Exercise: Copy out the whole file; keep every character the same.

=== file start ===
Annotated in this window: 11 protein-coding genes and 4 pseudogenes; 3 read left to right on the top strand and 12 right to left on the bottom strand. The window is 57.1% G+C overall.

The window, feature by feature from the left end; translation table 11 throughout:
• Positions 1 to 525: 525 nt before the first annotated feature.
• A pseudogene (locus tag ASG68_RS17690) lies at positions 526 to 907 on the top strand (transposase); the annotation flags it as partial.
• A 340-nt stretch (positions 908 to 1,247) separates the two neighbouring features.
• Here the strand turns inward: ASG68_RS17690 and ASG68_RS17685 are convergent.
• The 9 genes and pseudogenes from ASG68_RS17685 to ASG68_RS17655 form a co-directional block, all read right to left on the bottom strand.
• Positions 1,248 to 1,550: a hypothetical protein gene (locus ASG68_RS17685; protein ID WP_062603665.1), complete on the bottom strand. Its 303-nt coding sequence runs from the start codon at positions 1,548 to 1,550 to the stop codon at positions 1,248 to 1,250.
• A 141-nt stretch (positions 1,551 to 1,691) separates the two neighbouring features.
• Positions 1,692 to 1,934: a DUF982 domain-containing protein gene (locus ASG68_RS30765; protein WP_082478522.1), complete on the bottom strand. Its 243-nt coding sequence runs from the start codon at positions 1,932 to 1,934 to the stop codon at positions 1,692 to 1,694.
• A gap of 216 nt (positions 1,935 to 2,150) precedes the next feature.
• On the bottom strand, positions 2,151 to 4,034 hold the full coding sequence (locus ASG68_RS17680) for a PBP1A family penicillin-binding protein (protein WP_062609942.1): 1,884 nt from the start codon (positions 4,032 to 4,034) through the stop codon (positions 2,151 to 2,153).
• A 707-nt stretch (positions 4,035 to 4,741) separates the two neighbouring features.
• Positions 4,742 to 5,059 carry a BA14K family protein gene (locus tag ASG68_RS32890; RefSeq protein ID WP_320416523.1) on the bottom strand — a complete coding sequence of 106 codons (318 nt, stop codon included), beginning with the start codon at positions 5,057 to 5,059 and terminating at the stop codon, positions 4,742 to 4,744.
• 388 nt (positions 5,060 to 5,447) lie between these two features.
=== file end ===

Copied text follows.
Annotated in this window: 11 protein-coding genes and 4 pseudogenes; 3 read left to right on the top strand and 12 right to left on the bottom strand. The window is 57.1% G+C overall.

The window, feature by feature from the left end; translation table 11 throughout:
• Positions 1 to 525: 525 nt before the first annotated feature.
• A pseudogene (locus tag ASG68_RS17690) lies at positions 526 to 907 on the top strand (transposase); the annotation flags it as partial.
• A 340-nt stretch (positions 908 to 1,247) separates the two neighbouring features.
• Here the strand turns inward: ASG68_RS17690 and ASG68_RS17685 are convergent.
• The 9 genes and pseudogenes from ASG68_RS17685 to ASG68_RS17655 form a co-directional block, all read right to left on the bottom strand.
• Positions 1,248 to 1,550: a hypothetical protein gene (locus ASG68_RS17685; protein ID WP_062603665.1), complete on the bottom strand. Its 303-nt coding sequence runs from the start codon at positions 1,548 to 1,550 to the stop codon at positions 1,248 to 1,250.
• A 141-nt stretch (positions 1,551 to 1,691) separates the two neighbouring features.
• Positions 1,692 to 1,934: a DUF982 domain-containing protein gene (locus ASG68_RS30765; protein WP_082478522.1), complete on the bottom strand. Its 243-nt coding sequence runs from the start codon at positions 1,932 to 1,934 to the stop codon at positions 1,692 to 1,694.
• A gap of 216 nt (positions 1,935 to 2,150) precedes the next feature.
• On the bottom strand, positions 2,151 to 4,034 hold the full coding sequence (locus ASG68_RS17680) for a PBP1A family penicillin-binding protein (protein WP_062609942.1): 1,884 nt from the start codon (positions 4,032 to 4,034) through the stop codon (positions 2,151 to 2,153).
• A 707-nt stretch (positions 4,035 to 4,741) separates the two neighbouring features.
• Positions 4,742 to 5,059 carry a BA14K family protein gene (locus tag ASG68_RS32890; RefSeq protein ID WP_320416523.1) on the bottom strand — a complete coding sequence of 106 codons (318 nt, stop codon included), beginning with the start codon at positions 5,057 to 5,059 and terminating at the stop codon, positions 4,742 to 4,744.
• 388 nt (positions 5,060 to 5,447) lie between these two features.